The Colts got good value and a few surprises from their 2006 draft class. While everyone knows about Joseph Addai's and Antonie Bethea's successful rookie campaigns, they may not be as aware of the contributions from guys like Charlie Johnson and the potential for a breakout 2007 season for Freddy Keiaho, Tim Jennings and T.J. Rushing. For these guys, it's time to produce.
1. Joseph Addai (first round, 29th pick)
What he did as a rookie: Although he didn't start any regular-season games in 2006, Addai was the Colts' leading rusher (226-1,081-7) and an effective receiver (40-325-1). He showed surprising strength and determination as an inside runner and improved his blocking, receiving and other details of his game as the season went along. By the time the playoffs came around, the Colts promoted him to full-time starter.
What to expect in 2007: The halfback job is his and no matter how often Tony Dungy says he wants a 1-2 punch, any other back will be Addai's caddie in 2007. If he's healthy, 1,500 rushing yards and 60 catches are definitely possible. But that's a big if. Addai was nicked up a lot in college and the Colts had better hope he stays in one piece as the alternatives — Bengals castoff DeDe Dorsey, CFL star Kenton Keith and undrafted rookie Clifton Dawson — are far from sure things.
2. Tim Jennings (second round, 62nd pick)
|Tim Jennings |
(Andy Lyons/Getty Images)
What to expect in 2007: Judging by his college career, Jennings is the most talented cover man the Colts have in zone or man. He also has legitimate 4.34 speed and a feisty attitude that forces him to stick his nose into both pass and run plays. After losing 2006 starters Nick Harper and Jason David to free agency, the Colts are expecting Jennings to take ownership of the third corner spot. He certainly has the talent, but reports of another ankle injury and the presence of highly regarded rookies Daymieon Hughes and Michael Coe may put his role in jeopardy.
3. Freddy Keiaho (third round, 94th pick)
What he did as a rookie: Keiaho played well on special teams (12 tackles and 4 assists) and very sparingly on defense until an injury to Gary Brackett forced Keiaho to man the middle against the Patriots after just two practices at the position. He responded well (6 tackles, 2 assists).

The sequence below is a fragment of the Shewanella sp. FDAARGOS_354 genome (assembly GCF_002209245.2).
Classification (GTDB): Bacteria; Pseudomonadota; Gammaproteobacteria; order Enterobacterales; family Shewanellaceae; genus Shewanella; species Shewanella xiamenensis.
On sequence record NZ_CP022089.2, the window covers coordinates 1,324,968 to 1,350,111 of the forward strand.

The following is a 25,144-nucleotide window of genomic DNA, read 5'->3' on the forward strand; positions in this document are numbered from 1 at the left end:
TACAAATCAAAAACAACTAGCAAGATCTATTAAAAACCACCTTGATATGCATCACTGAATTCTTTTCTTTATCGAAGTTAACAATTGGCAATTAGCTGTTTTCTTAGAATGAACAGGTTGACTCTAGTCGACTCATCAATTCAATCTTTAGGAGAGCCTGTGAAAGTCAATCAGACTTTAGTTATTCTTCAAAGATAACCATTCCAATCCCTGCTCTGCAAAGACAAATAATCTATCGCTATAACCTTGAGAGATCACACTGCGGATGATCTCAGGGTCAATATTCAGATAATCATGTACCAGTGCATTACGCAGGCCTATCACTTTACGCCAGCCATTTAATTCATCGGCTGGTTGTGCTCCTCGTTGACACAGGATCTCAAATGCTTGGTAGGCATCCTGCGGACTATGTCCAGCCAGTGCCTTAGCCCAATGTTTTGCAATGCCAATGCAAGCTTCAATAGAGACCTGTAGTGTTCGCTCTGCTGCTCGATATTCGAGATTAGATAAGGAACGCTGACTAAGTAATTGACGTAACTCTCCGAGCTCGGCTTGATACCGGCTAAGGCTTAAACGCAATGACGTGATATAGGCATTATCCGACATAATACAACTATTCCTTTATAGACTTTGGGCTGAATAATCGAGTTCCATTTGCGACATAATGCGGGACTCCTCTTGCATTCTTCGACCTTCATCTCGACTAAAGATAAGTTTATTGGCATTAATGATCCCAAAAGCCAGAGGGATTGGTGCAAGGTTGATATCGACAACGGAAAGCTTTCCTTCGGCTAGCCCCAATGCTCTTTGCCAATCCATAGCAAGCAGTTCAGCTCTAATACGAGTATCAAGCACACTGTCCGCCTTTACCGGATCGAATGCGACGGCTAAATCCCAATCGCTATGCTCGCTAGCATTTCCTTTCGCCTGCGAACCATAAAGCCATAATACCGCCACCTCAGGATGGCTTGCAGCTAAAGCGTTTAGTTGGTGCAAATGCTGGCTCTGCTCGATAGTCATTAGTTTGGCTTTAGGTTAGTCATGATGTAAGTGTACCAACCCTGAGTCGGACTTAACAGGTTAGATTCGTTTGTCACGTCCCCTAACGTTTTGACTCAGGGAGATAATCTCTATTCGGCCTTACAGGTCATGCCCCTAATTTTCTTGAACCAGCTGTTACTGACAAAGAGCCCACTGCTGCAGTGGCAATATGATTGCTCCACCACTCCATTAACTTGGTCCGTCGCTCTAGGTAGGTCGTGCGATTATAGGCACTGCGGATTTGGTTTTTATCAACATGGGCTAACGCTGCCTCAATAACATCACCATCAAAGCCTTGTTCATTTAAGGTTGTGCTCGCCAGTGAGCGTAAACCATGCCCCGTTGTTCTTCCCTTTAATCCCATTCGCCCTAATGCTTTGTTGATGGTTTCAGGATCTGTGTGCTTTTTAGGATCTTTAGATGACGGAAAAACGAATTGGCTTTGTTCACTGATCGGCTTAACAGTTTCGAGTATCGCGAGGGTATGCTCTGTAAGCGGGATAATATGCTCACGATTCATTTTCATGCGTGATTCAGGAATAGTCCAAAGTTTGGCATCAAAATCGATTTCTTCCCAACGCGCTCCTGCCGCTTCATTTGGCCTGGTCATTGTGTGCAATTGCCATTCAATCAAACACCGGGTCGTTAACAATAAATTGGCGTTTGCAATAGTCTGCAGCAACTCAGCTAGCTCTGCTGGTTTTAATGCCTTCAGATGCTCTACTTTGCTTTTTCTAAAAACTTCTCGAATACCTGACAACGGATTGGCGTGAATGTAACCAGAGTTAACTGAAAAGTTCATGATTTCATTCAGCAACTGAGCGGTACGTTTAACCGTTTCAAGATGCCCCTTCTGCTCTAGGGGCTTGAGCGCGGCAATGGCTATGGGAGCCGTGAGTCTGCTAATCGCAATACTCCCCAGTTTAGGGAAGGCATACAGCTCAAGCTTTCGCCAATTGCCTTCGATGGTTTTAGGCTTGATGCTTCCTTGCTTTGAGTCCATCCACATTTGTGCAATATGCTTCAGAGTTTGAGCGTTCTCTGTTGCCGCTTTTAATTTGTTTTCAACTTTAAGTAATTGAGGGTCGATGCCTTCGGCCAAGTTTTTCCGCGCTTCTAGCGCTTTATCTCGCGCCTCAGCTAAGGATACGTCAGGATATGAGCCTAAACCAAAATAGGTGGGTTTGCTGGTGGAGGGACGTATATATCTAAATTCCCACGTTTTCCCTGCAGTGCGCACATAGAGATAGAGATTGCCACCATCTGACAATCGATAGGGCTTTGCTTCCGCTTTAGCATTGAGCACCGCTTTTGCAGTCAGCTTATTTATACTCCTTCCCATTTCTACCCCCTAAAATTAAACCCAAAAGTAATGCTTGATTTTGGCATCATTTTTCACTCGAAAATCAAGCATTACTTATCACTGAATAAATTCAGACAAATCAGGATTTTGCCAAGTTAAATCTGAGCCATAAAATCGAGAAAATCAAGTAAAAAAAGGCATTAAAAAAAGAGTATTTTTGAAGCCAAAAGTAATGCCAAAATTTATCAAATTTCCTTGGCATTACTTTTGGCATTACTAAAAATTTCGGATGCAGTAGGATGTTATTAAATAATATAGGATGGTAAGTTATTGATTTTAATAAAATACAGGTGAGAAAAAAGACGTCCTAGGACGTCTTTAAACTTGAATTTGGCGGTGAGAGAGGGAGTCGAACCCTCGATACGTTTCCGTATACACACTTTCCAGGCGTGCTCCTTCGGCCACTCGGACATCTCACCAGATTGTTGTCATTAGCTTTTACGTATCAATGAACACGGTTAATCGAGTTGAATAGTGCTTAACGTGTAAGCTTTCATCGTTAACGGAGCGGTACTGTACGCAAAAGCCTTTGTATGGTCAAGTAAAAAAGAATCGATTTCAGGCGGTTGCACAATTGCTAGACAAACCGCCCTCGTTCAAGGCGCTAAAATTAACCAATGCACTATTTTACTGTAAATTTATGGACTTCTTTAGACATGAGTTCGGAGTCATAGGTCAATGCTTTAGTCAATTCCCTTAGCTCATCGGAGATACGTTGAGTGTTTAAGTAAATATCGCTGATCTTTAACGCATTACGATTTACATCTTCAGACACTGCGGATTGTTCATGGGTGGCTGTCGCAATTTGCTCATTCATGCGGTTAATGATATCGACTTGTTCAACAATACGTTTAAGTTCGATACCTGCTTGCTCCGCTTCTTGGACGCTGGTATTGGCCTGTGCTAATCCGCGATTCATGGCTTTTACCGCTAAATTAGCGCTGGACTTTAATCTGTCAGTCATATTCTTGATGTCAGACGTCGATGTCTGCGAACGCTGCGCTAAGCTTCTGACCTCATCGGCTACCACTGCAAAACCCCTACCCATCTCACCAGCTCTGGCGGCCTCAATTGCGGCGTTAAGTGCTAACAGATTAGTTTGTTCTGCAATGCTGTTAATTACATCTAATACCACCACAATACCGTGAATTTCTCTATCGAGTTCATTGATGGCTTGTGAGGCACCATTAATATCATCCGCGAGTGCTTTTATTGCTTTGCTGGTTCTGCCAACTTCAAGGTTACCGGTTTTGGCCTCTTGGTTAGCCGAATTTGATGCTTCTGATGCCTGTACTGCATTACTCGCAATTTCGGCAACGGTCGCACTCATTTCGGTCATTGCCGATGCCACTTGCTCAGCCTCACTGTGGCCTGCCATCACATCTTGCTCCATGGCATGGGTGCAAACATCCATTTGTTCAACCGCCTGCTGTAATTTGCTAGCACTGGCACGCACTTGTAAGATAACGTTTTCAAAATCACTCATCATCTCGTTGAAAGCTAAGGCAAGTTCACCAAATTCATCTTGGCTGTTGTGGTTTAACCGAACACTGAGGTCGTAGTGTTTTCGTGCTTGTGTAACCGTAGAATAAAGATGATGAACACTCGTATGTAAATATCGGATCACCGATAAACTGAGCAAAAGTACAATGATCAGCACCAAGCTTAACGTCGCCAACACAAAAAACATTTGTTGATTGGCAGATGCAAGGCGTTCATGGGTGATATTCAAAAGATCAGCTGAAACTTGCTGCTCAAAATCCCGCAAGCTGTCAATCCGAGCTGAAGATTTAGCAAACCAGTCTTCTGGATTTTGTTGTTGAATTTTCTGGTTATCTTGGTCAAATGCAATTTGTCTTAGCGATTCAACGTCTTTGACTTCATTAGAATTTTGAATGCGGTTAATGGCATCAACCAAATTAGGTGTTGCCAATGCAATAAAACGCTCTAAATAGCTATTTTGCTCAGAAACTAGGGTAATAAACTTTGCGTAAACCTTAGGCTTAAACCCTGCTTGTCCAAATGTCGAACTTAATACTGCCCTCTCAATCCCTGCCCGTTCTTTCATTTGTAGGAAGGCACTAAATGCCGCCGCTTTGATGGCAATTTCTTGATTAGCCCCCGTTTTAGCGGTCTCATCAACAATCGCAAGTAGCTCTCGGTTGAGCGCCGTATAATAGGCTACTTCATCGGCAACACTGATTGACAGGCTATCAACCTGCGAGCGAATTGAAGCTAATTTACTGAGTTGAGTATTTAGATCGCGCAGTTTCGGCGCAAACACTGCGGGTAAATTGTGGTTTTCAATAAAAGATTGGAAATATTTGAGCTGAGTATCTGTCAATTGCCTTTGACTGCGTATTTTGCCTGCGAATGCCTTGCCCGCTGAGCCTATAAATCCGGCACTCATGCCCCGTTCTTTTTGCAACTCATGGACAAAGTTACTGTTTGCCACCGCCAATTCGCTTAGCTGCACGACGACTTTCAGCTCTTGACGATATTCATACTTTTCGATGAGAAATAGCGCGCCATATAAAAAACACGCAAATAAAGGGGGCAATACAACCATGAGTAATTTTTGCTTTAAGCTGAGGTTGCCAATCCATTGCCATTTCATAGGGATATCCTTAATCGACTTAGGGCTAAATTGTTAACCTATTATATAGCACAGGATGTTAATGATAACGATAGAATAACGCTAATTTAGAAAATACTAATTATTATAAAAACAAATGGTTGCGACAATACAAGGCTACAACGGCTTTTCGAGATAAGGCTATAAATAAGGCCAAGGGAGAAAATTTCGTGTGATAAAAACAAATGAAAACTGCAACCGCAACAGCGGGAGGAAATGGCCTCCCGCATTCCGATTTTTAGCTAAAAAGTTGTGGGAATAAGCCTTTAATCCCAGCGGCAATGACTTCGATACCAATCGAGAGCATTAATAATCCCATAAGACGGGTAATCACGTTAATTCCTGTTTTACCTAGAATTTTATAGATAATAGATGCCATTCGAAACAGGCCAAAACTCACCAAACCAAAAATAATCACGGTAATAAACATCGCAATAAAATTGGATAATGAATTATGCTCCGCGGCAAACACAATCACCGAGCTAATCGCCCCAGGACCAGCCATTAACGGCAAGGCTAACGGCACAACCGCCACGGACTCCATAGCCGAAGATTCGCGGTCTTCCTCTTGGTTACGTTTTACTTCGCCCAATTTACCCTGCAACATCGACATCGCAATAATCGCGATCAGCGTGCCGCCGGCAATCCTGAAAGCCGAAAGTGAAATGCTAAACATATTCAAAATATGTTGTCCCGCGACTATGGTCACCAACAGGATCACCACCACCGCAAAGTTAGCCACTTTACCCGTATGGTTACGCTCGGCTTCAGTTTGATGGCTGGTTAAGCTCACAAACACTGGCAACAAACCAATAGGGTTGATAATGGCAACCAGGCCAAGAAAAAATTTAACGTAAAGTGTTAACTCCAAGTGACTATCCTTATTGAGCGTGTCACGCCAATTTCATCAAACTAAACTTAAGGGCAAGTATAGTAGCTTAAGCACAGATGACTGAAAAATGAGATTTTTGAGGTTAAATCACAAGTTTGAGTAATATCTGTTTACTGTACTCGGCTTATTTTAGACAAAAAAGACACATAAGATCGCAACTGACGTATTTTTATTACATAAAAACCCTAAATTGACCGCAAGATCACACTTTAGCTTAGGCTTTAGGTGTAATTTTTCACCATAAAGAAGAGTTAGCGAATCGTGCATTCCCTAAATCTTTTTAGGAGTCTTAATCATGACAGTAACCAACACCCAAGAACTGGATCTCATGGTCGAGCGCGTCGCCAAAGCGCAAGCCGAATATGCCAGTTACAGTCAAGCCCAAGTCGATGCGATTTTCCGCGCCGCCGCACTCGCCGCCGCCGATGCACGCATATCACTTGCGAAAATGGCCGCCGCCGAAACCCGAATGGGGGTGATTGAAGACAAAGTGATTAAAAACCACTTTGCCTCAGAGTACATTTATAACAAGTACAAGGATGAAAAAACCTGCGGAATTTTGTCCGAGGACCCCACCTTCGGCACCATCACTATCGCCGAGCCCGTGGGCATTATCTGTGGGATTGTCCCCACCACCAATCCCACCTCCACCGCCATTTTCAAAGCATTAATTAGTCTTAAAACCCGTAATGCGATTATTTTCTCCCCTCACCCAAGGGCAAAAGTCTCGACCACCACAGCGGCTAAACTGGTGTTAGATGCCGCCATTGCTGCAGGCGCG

What to expect in 2007: As soon as Cato June left in free agency, the Colts used ink to write Keiaho's name in the starting weakside linebacker spot. His speed, strength and aggressive nature should help him become a very productive starter. He will, however, have to show better recognition on play-action, screen and other misdirection plays for the Colts not to suffer a drop-off from June.
4. Michael Toudouze (fifth round, 162nd pick)
What he did as a rookie: Toudouze did little as rookie besides lose his roster spot first to Charlie Johnson and then to erstwhile University of Calgary defensive end Dan Federkeil. Toudouze hung around on the practice squad after that.
What to expect in 2007: Toudouze has his work cut out for him. Not only are Johnson and Federkeil still around, but the Colts traded their 2008 first-round pick to draft tackle Tony Ugoh. A strong kid with NFL ability, he just has to put together the mental aspects of the game.
5. Charlie Johnson (sixth round, 199th pick)
|Charlie Johnson |
(Andy Lyons/Getty Images)
What to expect in 2007: The hefty price the Colts paid for Ugoh indicates that Johnson is not expected to inherit Tarik Glenn's left tackle position. But he has shown he's a quick learner, a capable pass protector and a good guy to have around. He should stick for a few seasons at least as a swing backup, but is likely to leave as a free agent when he can if no starting jobs open up in Indy.
6. Antoine Bethea (sixth round, 207th pick)
What he did as a rookie: Injuries and his own skills opened up a starting spot for Bethea and he never let go. In 14 games, all starts, Bethea racked up 65 tackles, 24 assists, 1 interception for 38 yards and 5 pass deflections. He didn't hit any rookie wall and actually played better in the playoffs than he did in the regular season. He played so well, in fact, that he made much ballyhooed former second-round pick Mike Doss expendable.
What to expect in 2007: After his dazzling rookie campaign, the Colts expect more of the same and even better from Bethea. A Pro Bowl berth is not out of the question if he stays healthy and continues to improve.
7. T.J. Rushing (seventh round, 238th pick)
What he did as a rookie: Although Rushing was drafted to take over the punt and kick return duties, the Colts signed veteran Terrence Wilkins a month later and put the two into a training camp competition. The veteran claimed the job by the end of the preseason. Rushing got a few shots during the regular season (2-14-0 on punts and 2-67-0 on kicks) as a rookie, but didn't show that much. Although, he was drafted as a return man, a spate of injuries in the secondary forced the Colts to play Rushing a couple of times at both corner and safety. He survived.
What to expect in 2007: The Colts let Wilkins go in the offseason and have not acquired any other return specialists, so the job is Rushing's to lose. But if he can't find the handle consistently, don't expect the Colts to be shy about calling Wilkins.